**In Exercises 27–46, compute each definite integral using the Fundamental Theorem of Calculus, Part 2.**

27) \(\displaystyle ∫^2_{−1}(x^2−3x)\,dx\)

28) \(\displaystyle ∫^3_{−2}(x^2+3x−5)\,dx\)

**answer**- \(\displaystyle F(x)=\frac{x^3}{3}+\frac{3x^2}{2}−5x,\quad F(3)−F(−2)=−\frac{ 35}{6}\)

29) \(\displaystyle ∫^3_{−2}(t+2)(t−3)dt\)

30) \(\displaystyle ∫^3_2(t^2−9)(4−t^2)dt\)

**answer**- \(F(x)=−\dfrac{t^5}{5}+\dfrac{13t^3}{3}−36t,\quad F(3)−F(2)=\frac{62}{ 15}\)

31) \(\displaystyle ∫^2_1x^9\,dx\)

32) \(\displaystyle ∫^1_0x^{99}\,dx\)

**answer**- \(F(x)=\dfrac{x^{100}}{100},\quad F(1)−F(0)=\dfrac{1}{100}\)

33) \(\displaystyle ∫^8_4(4t^{5/2}−3t^{3/2})dt\)

34) \(\displaystyle ∫^4_{1/4}\left(x^2−\dfrac{1}{x^2}\right)\,dx\)

**answer**- \(F(x)=\dfrac{x^3}{3}+\dfrac{1}{x},\quad F(4)−F\left(\tfrac{1}{4}\right)= \frac{1125}{64}\)

35) \(\displaystyle ∫^2_1\frac{2}{x^3}\,dx\)

36) \(\displaystyle ∫^4_1\frac{1}{2\sqrt{x}}\,dx\)

**answer**- \(F(x)=\sqrt{x},\quad F(4)−F(1)=1\)

37) \(\displaystyle ∫^4_1\frac{2−\sqrt{t}}{t^2}\,dt\)

38) \(\displaystyle ∫^{16}_1\frac{dt}{t^{1/4}}\)

**answer**- \( F(t)=\frac{4}{3}t^{3/4},\quad F(16)−F(1)=\frac{28}{3}\)

39) \(\displaystyle ∫^{2π}_0\cos θ\,dθ\)

40) \(\displaystyle ∫^{π/2}_0\sen θ\,dθ\)

**answer**- \(F(θ)=−\cos θ,\quad F(\frac{π}{2})−F(0)=1\)

41) \(\displaystyle ∫^{π/4}_0\sec^2 θ\,dθ\)

42) \(\displaystyle ∫^{π/4}_0\sec θ\tan θ\,dθ\)

**answer**- \(F(θ)=\sec θ,\quad F(\frac{π}{4})−F(0)=\sqrt{2}−1\)

43) \(\displaystyle ∫^{π/4}_{π/3}\csc θ\cot θ\,dθ\)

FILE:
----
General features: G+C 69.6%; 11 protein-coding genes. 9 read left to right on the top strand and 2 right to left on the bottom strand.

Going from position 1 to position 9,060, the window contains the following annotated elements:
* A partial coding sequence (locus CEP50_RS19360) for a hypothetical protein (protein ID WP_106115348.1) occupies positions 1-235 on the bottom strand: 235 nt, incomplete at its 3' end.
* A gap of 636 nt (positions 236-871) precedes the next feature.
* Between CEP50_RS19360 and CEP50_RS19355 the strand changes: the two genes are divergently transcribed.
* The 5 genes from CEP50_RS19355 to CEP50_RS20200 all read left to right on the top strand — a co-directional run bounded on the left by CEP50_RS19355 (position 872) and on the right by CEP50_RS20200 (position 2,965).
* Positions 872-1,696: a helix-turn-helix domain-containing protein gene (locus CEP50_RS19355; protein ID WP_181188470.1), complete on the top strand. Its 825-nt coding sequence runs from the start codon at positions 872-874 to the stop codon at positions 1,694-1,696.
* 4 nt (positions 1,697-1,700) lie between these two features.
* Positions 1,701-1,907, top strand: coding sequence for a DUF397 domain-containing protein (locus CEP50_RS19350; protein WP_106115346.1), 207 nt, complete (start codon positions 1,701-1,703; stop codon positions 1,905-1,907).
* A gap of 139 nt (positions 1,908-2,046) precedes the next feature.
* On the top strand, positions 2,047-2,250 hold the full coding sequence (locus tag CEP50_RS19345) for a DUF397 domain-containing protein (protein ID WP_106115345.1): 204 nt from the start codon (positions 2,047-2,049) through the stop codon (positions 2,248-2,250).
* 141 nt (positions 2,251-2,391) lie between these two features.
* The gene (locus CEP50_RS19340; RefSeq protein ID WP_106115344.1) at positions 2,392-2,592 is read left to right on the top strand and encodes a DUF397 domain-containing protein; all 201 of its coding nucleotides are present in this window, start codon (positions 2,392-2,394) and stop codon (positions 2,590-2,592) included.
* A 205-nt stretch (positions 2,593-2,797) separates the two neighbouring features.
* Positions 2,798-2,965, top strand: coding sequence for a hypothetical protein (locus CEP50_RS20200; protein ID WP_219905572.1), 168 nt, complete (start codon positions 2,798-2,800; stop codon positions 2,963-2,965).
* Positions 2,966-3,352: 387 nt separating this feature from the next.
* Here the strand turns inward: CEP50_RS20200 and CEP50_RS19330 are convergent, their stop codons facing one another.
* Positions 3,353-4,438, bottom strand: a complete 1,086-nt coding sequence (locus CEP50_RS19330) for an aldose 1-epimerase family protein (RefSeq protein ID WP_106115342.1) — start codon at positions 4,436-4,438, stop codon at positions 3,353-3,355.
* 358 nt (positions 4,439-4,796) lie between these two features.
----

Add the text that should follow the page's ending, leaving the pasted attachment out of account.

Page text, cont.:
44) \(\displaystyle ∫^{π/2}_{π/4}\csc^2 θ\,dθ\)

**answer**- \(F(θ)=−\cot θ,\quad F(\frac{π}{2})−F(\frac{π}{4})=1\)

45) \(\displaystyle ∫^2_1\left(\frac{1}{t^2}−\frac{1}{t^3}\right)\,dt\)

46) \(\displaystyle ∫^{−1}_{−2}\left(\frac{1}{t^2}−\frac{1}{t^3}\right)\,dt\)

**answer**- \( F(t)=−\dfrac{1}{t}+\dfrac{1}{2t^2},\quad F(−1)−F(−2)=\frac{7}{8} \)

**In Exercises 47 - 50, use the evaluation theorem to express integrals as functions \(F(x).\)**

47) \(\displaystyle ∫^x_at^2\,dt\)

48) \(\displaystyle ∫^x_1e^t\,dt\)

**answer**- \(F(x)=e^x−e\)

49) \(\displaystyle ∫^x_0\cost\,dt\)

50) \(\displaystyle ∫^x_{−x}\sin t\,dt\)

**answer**- \(F(x)=0\)

**In Exercises 51 - 54, the roots of the integrand are determined to eliminate absolute values, then computed using the Fundamental Theorem of Calculus (Part 2).**

51) \(\displaystyle ∫^3_{−2}|x|\,dx\)

52) \(\displaystyle ∫^4_{−2}∠t^2−2t−3∠\,dt\)

**answer**- \(\displaystyle ∫^{−1}_{−2}(t^2−2t−3)\,dt−∫^3_{−1}(t^2−2t−3)\,dt+∫^4_3 (t^2−2t−3)\,dt=\frac{46}{3}\)

53) \(\displaystyle ∫^π_0|\cost|\,dt\)

54) \(\displaystyle ∫^{π/2}_{−π/2}|\sin t|\,dt\)

**answer**- \(\displaystyle −∫^0_{−π/2}\sen t\,dt+∫^{π/2}_0\sin t\,dt=2\)